To get background for this article, I wanted to read a particular article about news organizations removing their website paywalls so people could see important COVID-19 stories for free. But it was behind a paywall. I now have a new classroom example of a paradox.
Many major news organizations that require digital subscriptions to view content generated much debate about the wisdom of their making COVID-19 coverage available to anyone who clicked. They cited a vital public service mission of delivering potentially lifesaving information to their communities. Critics argued that they sacrificed much-needed new revenue that would have helped to pay for continued work on this and other essential topics.
This debate arose again last week when The Athletic, a national sports website, broke a story about sexual assault allegations against a star pitcher for the Los Angeles Dodgers. Some non-subscribers complained on social media that the story was too important to stay behind the site’s paywall. The Athletic subsequently produced a free version of its story.
Many news consumers expect that they shouldn’t have to pay, a result of the many years that news outlets did publish all their work online with free access. Many outlets, including BirminghamWatch, still do. Joy Mayer, founder of Trusting News, a journalism training program, said in March that readers were getting angry when they came across COVID stories that required subscriber status. A search of Twitter showed examples of posters demanding free access to an array of stuff: profiles of victims of the Surfside building collapse; video of the Capitol riot; an investigative story into misconduct by a state Supreme Court justice; a commentary on Tucker Carlson; and even a feature on the closing of a long-time professional hockey arena.
This, of course, raises the slippery slope question of what kind of content might be vital enough to citizens to warrant dropping the subscription requirement. One common guideline is whether a subject affects health or safety in an urgent manner. For instance, in addition to the pandemic, newsrooms have often waived payment for news about local natural disasters. But many topics are vital. Doesn’t everyone need to see news about social justice or the heinous acts of politicians, to name just two?
The basic concept of ever giving away your marquee work when you increasingly depend on reader revenue in the face of disappearing advertising seems counterintuitive. That’s especially so considering that website traffic (and the chance to sell new subscriptions) skyrocketed during the pandemic. Imagine Dreamland announcing you have to pay for side items but the ribs are free.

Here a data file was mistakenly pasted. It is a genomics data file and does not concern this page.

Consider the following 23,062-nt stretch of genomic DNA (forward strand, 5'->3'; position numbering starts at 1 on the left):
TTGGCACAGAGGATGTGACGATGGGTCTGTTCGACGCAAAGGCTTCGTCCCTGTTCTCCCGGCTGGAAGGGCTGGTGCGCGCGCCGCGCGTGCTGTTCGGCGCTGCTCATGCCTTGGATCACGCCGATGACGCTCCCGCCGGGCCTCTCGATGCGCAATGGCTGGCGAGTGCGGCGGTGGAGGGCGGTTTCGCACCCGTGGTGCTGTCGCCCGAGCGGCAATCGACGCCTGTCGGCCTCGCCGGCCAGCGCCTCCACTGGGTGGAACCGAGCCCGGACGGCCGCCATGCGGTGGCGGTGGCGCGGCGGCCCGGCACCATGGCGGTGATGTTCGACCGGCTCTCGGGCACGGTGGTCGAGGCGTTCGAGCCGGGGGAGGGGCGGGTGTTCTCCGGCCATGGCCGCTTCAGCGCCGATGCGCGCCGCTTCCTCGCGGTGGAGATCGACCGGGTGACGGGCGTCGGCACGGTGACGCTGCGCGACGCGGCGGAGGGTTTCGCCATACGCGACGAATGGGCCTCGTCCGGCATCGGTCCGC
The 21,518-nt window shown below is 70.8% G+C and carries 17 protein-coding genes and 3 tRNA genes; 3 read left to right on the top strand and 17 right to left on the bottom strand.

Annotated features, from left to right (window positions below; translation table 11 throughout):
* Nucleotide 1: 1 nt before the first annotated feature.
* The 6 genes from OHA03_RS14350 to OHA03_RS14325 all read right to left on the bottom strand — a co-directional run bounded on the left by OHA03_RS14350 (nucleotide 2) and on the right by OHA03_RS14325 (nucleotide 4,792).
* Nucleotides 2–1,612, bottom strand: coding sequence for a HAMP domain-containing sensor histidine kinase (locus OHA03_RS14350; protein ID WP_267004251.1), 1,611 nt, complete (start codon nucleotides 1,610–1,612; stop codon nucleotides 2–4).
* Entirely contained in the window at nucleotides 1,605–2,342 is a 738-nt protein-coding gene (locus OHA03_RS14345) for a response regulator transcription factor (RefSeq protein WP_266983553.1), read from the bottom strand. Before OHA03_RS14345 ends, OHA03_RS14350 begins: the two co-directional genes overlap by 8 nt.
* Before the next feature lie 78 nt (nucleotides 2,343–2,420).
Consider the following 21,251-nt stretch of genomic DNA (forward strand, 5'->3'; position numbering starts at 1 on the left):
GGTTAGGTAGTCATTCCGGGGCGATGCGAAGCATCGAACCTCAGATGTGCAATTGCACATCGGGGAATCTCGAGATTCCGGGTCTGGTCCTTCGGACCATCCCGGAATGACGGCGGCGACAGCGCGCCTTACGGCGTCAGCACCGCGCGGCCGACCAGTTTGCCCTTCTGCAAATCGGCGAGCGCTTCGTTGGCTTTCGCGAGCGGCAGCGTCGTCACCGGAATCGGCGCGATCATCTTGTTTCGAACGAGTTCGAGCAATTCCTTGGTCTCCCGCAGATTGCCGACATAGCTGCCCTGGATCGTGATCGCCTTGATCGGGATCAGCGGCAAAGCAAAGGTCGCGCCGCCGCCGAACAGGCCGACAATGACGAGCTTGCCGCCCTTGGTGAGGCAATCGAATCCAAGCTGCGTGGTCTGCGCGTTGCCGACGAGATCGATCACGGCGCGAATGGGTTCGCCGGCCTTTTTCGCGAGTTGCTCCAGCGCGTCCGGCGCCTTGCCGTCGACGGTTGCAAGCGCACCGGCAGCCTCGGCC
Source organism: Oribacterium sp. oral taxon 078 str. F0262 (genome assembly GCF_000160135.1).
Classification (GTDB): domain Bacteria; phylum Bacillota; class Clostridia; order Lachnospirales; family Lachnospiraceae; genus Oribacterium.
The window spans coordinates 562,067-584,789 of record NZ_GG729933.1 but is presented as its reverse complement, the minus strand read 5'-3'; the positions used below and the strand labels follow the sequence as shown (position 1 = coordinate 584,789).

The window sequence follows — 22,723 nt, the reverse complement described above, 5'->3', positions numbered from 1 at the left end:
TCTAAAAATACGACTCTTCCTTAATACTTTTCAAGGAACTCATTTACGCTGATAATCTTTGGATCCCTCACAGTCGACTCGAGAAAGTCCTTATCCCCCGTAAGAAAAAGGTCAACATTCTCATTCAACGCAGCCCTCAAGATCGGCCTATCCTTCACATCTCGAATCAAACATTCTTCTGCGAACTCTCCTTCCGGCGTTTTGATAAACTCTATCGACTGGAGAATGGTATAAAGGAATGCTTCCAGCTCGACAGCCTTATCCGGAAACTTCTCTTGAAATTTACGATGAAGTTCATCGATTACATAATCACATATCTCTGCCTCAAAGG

A self-interested counterargument — in case helping people isn’t enough reason — is that opening up special coverage creates community good will and showcases quality work, which eventually translates into new subscribers and elevated reputation. I’ve made that argument in support of various ideal practices of journalism. And that happened in some cases in 2020, though the reason may have been the remarkable crush of major news and not related to unblocked access.
More recent evidence is disheartening. According to the international Digital News Report 2021 published last month by the Reuters Institute, the number of Americans extremely interested in news (the most likely to buy a digital subscription) went down 11% from February 2020 to February 2021. That means loyalty created by great and accessible coronavirus coverage in 2020 might have mitigated but couldn’t offset the loss of interest caused by less worry over the pandemic and the departure of Donald Trump. (Good will effects were more pronounced in other countries.) Further, Reuters surveys showed trust in news remained flat in the U.S., “highlight(ing) the challenges of translating 2020’s surging news usage into long-term trust building in the highly polarized American market.”
In an April 2020 commentary criticizing removal of paywalls for coronavirus stories, Howard Saltz of Florida International University and former editor of the South Florida Sun Sentinel wrote that there was “little loyalty” from readers after the Sun Sentinel re-imposed its paywall on previously free stories about Florida hurricanes.
Only 21% of Americans pay for online news, according to Reuters. Other research puts the number lower than that. Subscription decisions are about willingness but also about ability to pay. Putting any content behind a paywall skews access and therefore knowledge toward the affluent. And if that content relates to health or safety in a crisis, the ethical concerns become substantial — and certainly more substantial than the business imperatives.
Funny thing about the different kinds of journalism stories: Vital public service reporting costs the most, carries the most value and most deserves financial reward. Yet it also warrants the freest and widest distribution. I think I now have an even better example of a paradox.
Tom Arenberg is an instructor of news media at the University of Alabama. He worked for The Birmingham News and the Alabama Media Group for 30 years. He published this commentary originally as a post on his blog, The Arenblog.
About News is a BirminghamWatch feature that publishes commentary by those who teach the craft and think about the values and performance of today’s journalism, a civic flashpoint. BirminghamWatch is a member of the Institute for Nonprofit News whose members generally rely on individual gifts, foundation grants and sponsorships to support their work. It also publishes About News articles on Facebook and Twitter and invites readers to join the conversation about their news in those forums.